You will find in one of the Letters a memmorandom for [i.e. from] Mrs. W[arre]n the articles of china which she has mentiond she supposes may be purchased for 20 dollors.2 I think she must be mistaken. She has given a different direction as you will see per the inclosed. I should like to prog 3 a little too if I thought you could afford it. I will not disown having already done it in some things, but tis but a little. I sent for a compleat set of china for a dining table some time ago, I know not whether you received the Letter and if you did whether you will know what a set is. Now I take it to consist in a doz. of dishes 6 different sizes, 3 doz. of table flat plates and 2 of Soup, 6 pudding dishes, 2 pr. Butter Boats, to which I should like 2 pr. of double flint cut Salts—all to set my table “neat and trim” when dear Collin returns.4 Perhaps you are house keeper enough allready to know what is necessary but I fancy you must have been often imposed upon before you got your Learning. They tell me you have purchased a House at the Hague and some have gone so far as to say you have sent for all your family. I wish you were with your family. I hear Mrs. Jay5 is unhappy. Is Mrs. A[dams] happy? No. Is Mrs. D[ana] happy? The world say she is, but I believe she would say no. She is younger than Mrs. Adams and does not think it so necessary to domesticate herself6 nor has she learnt a lesson the World will soon teach her.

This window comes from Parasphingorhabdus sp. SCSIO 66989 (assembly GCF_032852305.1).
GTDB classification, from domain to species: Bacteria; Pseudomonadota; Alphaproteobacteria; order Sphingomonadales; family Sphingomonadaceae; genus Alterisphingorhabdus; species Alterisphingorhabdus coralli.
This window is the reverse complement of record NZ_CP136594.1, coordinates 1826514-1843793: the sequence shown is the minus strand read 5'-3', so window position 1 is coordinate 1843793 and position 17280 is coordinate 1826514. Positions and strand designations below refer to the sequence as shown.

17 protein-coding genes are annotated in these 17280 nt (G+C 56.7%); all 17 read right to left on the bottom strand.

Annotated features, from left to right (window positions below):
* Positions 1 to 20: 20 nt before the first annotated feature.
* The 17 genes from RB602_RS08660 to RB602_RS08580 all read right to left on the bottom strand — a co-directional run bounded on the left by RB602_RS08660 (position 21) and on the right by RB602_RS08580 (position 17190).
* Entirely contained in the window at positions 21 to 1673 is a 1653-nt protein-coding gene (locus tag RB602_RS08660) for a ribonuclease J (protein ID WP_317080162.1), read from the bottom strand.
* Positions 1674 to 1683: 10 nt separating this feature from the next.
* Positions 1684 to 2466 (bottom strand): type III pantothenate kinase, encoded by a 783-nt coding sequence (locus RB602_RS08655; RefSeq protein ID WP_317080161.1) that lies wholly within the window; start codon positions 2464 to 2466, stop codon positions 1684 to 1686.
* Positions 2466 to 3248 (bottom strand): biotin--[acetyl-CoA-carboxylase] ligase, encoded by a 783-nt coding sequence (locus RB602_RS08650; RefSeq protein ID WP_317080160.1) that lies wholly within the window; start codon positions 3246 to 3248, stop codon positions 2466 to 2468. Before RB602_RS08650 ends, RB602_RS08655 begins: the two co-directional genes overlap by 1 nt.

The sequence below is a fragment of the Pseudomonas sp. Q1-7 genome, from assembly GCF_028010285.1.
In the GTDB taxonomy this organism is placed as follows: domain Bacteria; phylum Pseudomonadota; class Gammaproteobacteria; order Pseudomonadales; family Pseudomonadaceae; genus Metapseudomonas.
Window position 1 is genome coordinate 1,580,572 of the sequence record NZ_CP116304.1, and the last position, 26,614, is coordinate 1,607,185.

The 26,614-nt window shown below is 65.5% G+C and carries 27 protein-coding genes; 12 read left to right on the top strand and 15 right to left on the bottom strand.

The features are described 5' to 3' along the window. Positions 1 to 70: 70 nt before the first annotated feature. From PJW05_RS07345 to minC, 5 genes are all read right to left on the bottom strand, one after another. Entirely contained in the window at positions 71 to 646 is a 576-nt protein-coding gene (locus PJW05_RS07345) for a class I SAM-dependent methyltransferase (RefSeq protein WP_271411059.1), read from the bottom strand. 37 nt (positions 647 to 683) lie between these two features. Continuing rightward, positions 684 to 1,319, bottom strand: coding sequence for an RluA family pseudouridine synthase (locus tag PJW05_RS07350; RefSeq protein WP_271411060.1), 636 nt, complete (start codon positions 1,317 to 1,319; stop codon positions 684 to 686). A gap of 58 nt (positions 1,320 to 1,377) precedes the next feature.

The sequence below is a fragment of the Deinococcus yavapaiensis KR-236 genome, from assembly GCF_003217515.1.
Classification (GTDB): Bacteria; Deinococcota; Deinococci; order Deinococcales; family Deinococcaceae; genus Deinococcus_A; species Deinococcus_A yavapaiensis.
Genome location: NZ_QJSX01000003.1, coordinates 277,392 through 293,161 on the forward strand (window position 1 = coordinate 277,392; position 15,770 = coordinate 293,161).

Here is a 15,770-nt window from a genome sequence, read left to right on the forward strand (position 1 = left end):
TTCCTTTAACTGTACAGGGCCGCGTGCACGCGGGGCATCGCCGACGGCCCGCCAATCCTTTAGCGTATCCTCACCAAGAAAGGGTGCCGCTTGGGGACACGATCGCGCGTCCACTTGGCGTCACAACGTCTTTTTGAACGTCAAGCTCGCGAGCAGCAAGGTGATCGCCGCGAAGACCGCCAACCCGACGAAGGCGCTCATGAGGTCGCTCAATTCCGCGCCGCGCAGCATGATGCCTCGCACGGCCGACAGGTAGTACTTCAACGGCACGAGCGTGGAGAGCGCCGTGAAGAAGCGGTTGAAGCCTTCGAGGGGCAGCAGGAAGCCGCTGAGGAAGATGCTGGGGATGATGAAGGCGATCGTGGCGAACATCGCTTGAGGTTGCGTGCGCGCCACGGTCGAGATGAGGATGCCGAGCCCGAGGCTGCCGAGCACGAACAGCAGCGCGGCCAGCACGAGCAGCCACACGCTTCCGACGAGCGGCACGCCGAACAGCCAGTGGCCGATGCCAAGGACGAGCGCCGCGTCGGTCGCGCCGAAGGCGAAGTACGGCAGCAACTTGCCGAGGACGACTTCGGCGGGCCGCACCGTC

Thus far I wrote with an intention of sending by the Amsterdam { 358 } vessel, but she has given me the slip. I laid by my paper but tho I do not know of a present opportunity I feel a new Inducement to write. Dr. Waterhouse yesterday made me a visit. He tell[s] me he has written to you by the late vessel7 so it will be unnecessary for me to say any Thing concerning his Situation. The pleasure which I received from his company and conversation was next to that of seeing my dear absent Friend. He has lived in so much Friendship and intimacy with you, with Mr. T[haxter] and my dear Boys, related so many anecdotes, appeard to enter into all your feelings even of the tender domestick kind that he attached me more to him in a few hours than he could otherways have done in half a year, tho his manners are of that frank, open, unreserved kind which are universally pleasing. He wished me exceedingly to go to you. He was sure it was necessary to your happiness and he could see no prospect of a peace. Even if one took place you certainly was the most suteable Man to reside at the Hague, the Dutch had a Friendship for you and a confidence in you, you was on every account the best calculated to do essential Service to your country there. Your character was high throughout Europe, even the tories respected it, but you was not happy abroad. You sighd for domestick tranquility, you longed for the peacefull shades of Brain tree and the kind softning fostering care of Portia.